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Choosing the Right Summer Camp

How to Select the Best Fit for Your Kids



Does your child like sports, science, the arts — or everything? Can he sleep comfortably at a friend’s or relative’s house? Does she need academic enrichment? What kind of experience would you like your child to have this summer?

There are more than 12,000 day and overnight camps in the United States, offering a wide variety of programs and weekly fees that range from less than $100 to upward of $1,500, all but guaranteeing a camp for every child and every budget.

Such variety makes choosing a camp “an extremely hard process because there are so many wonderful programs out there,” says Rachel Chadwin, assistant camp director of Appel Farm Arts and Music Center, an overnight camp for ages 7 to 17 in Elmer, NJ. How can you make the decision easier?

Embrace the differences

“Much like what happened in education when we found that kids have different learning styles, in the camp industry we realized that the camp experience can be designed for different types of camp seekers,” says Steve Haines, who, as owner of Camp Concepts in Newtown, PA, operates George School Day Camp (for ages 6 to 14; pictured above), Little Buds Day Camp (for preschoolers), Expressions Day Camp (for kids who have social skills deficits) and the Horizons USA language-immersion program (for international campers). “Not every day camp is the right fit for every child. Some parents seek a stronger sense of ‘community’ versus a big mega-camp experience.”

Howard Batterman, owner/director of Blue Bell, PA’s Sesame Rockwood Camps and Rockwood Adventures Teen Travel, advises choosing a camp based on a child’s age and developing interests. “Children 3 through 7 should attend a camp with lots of varied activities, so parents can monitor their personal likes and dislikes for the various offerings in aquatics, athletics, the arts and the outdoors.” He recommends signing up for a duration of “at least four weeks, in order to give a child sufficient time to develop meaningful friendships, independence and self-esteem.”

“Parents should seek out camps that more closely match their child’s special interests,” believes Chadwin. “Focusing on the activity track or a particular environment where your children have the potential to experience success and feel great about themselves makes the process much smoother.”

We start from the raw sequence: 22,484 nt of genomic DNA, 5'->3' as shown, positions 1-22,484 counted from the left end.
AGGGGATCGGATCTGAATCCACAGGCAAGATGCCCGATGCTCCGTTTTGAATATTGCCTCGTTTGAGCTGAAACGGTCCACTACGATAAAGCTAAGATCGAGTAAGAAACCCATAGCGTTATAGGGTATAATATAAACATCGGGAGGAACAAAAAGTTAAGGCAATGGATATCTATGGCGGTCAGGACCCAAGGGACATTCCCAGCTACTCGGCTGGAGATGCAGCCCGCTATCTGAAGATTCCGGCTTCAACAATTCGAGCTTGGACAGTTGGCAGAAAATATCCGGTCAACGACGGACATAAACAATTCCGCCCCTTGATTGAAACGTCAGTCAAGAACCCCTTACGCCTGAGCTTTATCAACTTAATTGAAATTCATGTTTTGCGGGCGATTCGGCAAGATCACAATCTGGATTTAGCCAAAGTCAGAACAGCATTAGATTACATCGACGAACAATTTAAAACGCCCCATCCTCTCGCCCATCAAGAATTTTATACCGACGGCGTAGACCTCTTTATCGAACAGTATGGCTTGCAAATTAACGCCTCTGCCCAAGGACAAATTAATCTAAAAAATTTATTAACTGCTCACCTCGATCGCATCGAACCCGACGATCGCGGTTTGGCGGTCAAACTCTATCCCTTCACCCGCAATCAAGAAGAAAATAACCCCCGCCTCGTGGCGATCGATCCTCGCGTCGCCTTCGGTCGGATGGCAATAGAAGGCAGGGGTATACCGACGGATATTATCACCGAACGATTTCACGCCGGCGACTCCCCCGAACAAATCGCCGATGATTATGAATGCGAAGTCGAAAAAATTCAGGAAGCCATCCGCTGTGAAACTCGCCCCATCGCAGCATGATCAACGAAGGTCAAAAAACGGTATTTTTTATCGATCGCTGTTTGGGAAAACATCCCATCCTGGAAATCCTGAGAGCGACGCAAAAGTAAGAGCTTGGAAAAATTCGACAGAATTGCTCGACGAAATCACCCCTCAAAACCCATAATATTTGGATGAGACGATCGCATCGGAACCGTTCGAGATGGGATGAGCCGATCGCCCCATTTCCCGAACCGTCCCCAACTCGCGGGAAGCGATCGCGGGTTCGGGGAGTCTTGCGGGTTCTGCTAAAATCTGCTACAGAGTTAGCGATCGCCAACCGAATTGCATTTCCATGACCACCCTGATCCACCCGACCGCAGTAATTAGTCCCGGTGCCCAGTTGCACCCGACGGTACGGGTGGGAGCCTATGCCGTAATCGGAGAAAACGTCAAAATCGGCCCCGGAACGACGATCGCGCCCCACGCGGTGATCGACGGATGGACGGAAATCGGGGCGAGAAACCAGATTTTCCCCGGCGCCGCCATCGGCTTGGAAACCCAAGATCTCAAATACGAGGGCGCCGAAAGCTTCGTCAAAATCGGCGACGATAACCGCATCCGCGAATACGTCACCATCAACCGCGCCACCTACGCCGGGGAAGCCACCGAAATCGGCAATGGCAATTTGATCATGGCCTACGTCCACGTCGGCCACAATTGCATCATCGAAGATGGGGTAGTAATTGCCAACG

All-in activities

Although traditional camp activities — swimming and boating, arts and crafts, archery and challenge courses — haven’t changed much since the first American camp was founded in 1861, “traditional” camps today have rapidly expanded their offerings to accommodate the diverse interests and needs of 21st-century families. A 2013 American Camp Association (ACA) survey of camps nationwide found that in the past two years, 35 percent have added family camp options, 31 percent provide environmental education and 28 percent have camper gardening programs that often provide food for the dining room. Some have also tried to keep pace with specialty camps by adding new programs in technology and digital media; cooking; yoga, wellness and fitness; college planning; and community service.

Camp Concepts keeps its schedule fresh and fun with activities that allow for 100 percent participation (as opposed to games that require certain skills) and rely on the leadership of enthusiastic counselors. “Even the dullest of activities can become awesome when you have the right facilitator running it,” says Haines.

Like many specialty camps, Appel Farm (pictured at right) offers an elective-based program in which campers choose “majors” and “minors,” but it also blends traditional activities into the day. “As an arts-focused camp, kids don't come here for sports, swimming or tennis, but we do offer those things,” along with hour-long workshops in art, science and technology, says Chadwin. “Sports break up the day and include an element of exercise, and workshops are a great way to try something for the first time and find out that you love it.”

Because camps differ in their philosophies and programs, it’s important to ask camp directors how your child’s day will be structured. Batterman says that at his camps, the schedule for kids 3 through 7 is set and programmed with younger sensibilities in mind. However, “The older the child is, the more activity selection and choices the camper will have. Making choices is valuable to a child’s growth,” he explains. 

Learning, lunch & more

Camps have also been proactive in responding to parents’ and educators’ concerns about summer learning loss. Forty percent of camps surveyed by the ACA in 2011 reported relating school curricula to the daily schedule in some way; that same year, the ACA launched its “Explore 30” Camp Reading Program to encourage 30 minutes of daily reading at camp.

As you consider your camp options, remember to ask about session length, transportation, lunch for day campers, introductory sessions or shorter days for young and first-time campers, and financial aid. “Flexibility is the hallmark of any quality program,” says Batterman. With the right questions and a little homework, you can make your child a happy camper this summer. 

Ellen Warren writes for the American Camp Association (ACA) Keystone regional office serving Pennsylvania and Delaware. Learn more at Acacamps.org/keystone and Campparents.org

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